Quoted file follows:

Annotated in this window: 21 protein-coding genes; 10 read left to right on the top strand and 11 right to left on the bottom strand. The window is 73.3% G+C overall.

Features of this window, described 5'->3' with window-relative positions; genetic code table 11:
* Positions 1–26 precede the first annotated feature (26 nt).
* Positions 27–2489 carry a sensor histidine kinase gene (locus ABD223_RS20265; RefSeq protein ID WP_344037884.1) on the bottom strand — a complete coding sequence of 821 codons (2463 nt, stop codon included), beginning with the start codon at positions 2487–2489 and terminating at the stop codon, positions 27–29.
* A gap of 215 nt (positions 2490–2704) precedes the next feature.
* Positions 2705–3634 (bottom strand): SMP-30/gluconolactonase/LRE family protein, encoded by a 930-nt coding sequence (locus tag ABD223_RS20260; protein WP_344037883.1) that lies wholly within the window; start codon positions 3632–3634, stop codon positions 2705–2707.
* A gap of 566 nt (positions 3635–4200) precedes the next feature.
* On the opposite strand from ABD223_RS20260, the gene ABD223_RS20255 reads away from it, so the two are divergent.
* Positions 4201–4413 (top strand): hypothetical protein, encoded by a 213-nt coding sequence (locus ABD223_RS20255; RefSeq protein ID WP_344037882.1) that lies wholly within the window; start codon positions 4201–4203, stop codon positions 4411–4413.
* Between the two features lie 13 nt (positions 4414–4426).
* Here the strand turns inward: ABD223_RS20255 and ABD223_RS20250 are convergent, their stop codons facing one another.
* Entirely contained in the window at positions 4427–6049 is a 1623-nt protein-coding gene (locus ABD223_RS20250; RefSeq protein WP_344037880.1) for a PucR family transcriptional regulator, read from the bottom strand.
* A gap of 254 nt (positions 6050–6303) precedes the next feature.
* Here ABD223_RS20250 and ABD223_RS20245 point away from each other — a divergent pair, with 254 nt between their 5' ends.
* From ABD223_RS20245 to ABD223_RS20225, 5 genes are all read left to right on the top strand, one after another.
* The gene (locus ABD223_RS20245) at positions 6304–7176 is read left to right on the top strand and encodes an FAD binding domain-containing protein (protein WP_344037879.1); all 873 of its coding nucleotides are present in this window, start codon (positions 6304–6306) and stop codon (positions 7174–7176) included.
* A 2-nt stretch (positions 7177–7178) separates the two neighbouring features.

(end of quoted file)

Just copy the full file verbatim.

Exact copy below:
Annotated in this window: 21 protein-coding genes; 10 read left to right on the top strand and 11 right to left on the bottom strand. The window is 73.3% G+C overall.

Features of this window, described 5'->3' with window-relative positions; genetic code table 11:
* Positions 1–26 precede the first annotated feature (26 nt).
* Positions 27–2489 carry a sensor histidine kinase gene (locus ABD223_RS20265; RefSeq protein ID WP_344037884.1) on the bottom strand — a complete coding sequence of 821 codons (2463 nt, stop codon included), beginning with the start codon at positions 2487–2489 and terminating at the stop codon, positions 27–29.
* A gap of 215 nt (positions 2490–2704) precedes the next feature.
* Positions 2705–3634 (bottom strand): SMP-30/gluconolactonase/LRE family protein, encoded by a 930-nt coding sequence (locus tag ABD223_RS20260; protein WP_344037883.1) that lies wholly within the window; start codon positions 3632–3634, stop codon positions 2705–2707.
* A gap of 566 nt (positions 3635–4200) precedes the next feature.
* On the opposite strand from ABD223_RS20260, the gene ABD223_RS20255 reads away from it, so the two are divergent.
* Positions 4201–4413 (top strand): hypothetical protein, encoded by a 213-nt coding sequence (locus ABD223_RS20255; RefSeq protein ID WP_344037882.1) that lies wholly within the window; start codon positions 4201–4203, stop codon positions 4411–4413.
* Between the two features lie 13 nt (positions 4414–4426).
* Here the strand turns inward: ABD223_RS20255 and ABD223_RS20250 are convergent, their stop codons facing one another.
* Entirely contained in the window at positions 4427–6049 is a 1623-nt protein-coding gene (locus ABD223_RS20250; RefSeq protein WP_344037880.1) for a PucR family transcriptional regulator, read from the bottom strand.
* A gap of 254 nt (positions 6050–6303) precedes the next feature.
* Here ABD223_RS20250 and ABD223_RS20245 point away from each other — a divergent pair, with 254 nt between their 5' ends.
* From ABD223_RS20245 to ABD223_RS20225, 5 genes are all read left to right on the top strand, one after another.
* The gene (locus ABD223_RS20245) at positions 6304–7176 is read left to right on the top strand and encodes an FAD binding domain-containing protein (protein WP_344037879.1); all 873 of its coding nucleotides are present in this window, start codon (positions 6304–6306) and stop codon (positions 7174–7176) included.
* A 2-nt stretch (positions 7177–7178) separates the two neighbouring features.